The New York ISO (NYISO) is set to create an additional capacity zone within its Installed Capacity (ICAP) market in the New York Control Area (NYCA).
FERC on Aug. 13 approved the NYISO’s proposed open access transmission tariff (OATT) revisions to establish and recognize a new capacity zone that will encompass NYISO Load Zones G, H, I and J (G-J).
The NYISO on April 30 filed the proposed tariff revisions together with a new capacity zone (NCZ) study, which, in an August 2009 order, FERC outlined as necessary for establishing criteria for evaluating, identifying and establishing new capacity zones in the NYCA.
“NYISO’s NCZ Study identified a Highway deliverability constraint, which triggered the requirement to create the proposed new capacity zone,” FERC said. “Therefore, we find that NYISO complied with its tariff in identifying a need for and proposing a new capacity zone.”
In the NCZ study, the ISO specifically found that the Upstate New York/Southeast New York (UPNY/SENY) Highway interface into Load Zones G, H, and I was constrained because it was bottling 849.2 MW of generation from Load Zones A through F. The NYISO said that a new capacity zone was therefore necessary.
“NYISO states that it examined and considered the transmission system, capacity market, and economic consequences of its proposal and concluded that establishing and implementing the G-J Locality for the May 1, 2014 start of the 2014/2015 Capacity Year is necessary to send more efficient price signals, enhance reliability, mitigate potential transmission security issues, and serve the long-term interest of all consumers in New York State,” FERC said in the order.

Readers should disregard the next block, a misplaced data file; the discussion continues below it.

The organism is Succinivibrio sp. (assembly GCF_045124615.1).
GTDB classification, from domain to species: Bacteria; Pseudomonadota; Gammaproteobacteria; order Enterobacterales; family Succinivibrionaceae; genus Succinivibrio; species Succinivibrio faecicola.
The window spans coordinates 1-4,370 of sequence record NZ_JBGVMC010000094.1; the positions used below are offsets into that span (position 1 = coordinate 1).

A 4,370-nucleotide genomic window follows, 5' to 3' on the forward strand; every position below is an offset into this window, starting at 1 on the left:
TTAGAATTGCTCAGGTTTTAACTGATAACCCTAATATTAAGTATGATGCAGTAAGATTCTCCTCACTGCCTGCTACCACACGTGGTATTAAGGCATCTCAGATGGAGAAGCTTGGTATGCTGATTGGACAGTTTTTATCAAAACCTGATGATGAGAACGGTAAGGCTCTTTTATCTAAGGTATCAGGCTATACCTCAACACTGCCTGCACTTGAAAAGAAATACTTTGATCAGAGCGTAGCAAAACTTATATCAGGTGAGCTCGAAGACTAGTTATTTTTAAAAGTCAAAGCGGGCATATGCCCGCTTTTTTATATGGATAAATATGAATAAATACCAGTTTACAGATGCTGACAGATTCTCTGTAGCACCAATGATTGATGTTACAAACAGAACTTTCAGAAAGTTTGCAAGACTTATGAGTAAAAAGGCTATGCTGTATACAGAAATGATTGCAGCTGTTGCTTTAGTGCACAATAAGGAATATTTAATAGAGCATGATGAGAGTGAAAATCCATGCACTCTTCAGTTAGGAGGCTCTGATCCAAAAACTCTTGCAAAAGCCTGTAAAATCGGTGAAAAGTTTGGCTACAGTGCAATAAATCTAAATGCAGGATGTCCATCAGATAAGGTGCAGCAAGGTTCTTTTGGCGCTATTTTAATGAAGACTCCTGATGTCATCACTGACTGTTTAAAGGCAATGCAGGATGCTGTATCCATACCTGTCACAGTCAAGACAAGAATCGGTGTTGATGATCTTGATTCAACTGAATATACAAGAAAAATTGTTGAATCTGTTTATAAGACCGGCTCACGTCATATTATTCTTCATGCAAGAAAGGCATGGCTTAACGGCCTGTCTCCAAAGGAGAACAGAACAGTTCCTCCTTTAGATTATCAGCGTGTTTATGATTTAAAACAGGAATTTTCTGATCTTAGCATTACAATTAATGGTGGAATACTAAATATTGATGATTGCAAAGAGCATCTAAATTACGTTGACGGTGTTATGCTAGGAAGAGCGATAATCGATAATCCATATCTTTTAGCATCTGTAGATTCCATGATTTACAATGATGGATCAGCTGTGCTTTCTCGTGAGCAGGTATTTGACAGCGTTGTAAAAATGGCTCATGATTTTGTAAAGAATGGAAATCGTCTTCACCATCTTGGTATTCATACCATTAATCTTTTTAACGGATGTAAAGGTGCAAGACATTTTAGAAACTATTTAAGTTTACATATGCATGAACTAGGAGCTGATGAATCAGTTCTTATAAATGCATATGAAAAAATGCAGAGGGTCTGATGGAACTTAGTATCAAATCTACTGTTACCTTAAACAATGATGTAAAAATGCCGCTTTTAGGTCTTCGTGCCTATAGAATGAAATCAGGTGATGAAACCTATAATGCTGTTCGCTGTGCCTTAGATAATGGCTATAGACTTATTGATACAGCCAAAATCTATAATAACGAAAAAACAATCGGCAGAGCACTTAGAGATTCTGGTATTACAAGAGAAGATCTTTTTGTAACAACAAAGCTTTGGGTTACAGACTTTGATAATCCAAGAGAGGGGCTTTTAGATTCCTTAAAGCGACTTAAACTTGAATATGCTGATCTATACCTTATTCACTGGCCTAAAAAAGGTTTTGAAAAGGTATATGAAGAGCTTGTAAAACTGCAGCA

There were supporters and critics of the new capacity zone.
In support, Entergy Nuclear said that the erosion of the electric system in the Lower Hudson Valley over time was proof of the harm that results when inaccurate price signals fail to adequately value capacity in a region, FERC summarized. “Entergy Nuclear concludes that, given seven years of under-valued capacity in the Lower Hudson Valley, any further arbitrary diminution of the value provided by capacity in this region will only turn merchant generation investment away from the New York markets,” FERC said.
In opposition, the New York PSC said the new capacity zone would result in unjust and unreasonable rates to consumers, and that congestion would be alleviated with the construction of “new major transmission facilities” during the 2016-2018 period.
“The NYPSC is concerned that implementation of NYISO’s proposal at this time would cost ratepayers almost half a billion dollars over a three-year Demand Curve reset period without achieving any benefits,” FERC summarized. “Further, according to the NYPSC, the benefits to ratepayers from implementing this new zone in 2014 are speculative and unlikely to materialize as the planned transmission upgrades will come into operation over the same period.”
FERC said it disagreed with the NYPSC’s contention, as the results of a deliverability test demonstrated a significant transmission constraint that currently exists into NYISO’s proposed new capacity zone.
“Any resulting higher capacity prices in the new capacity zone will help to encourage the development of new generation and/or transmission capacity to help alleviate the constraint,” FERC said.
The NYISO’s tariff revisions are effective as of July 1, with the exception of certain revisions that are to be effective Jan. 27, 2014, and Jan. 27, 2015.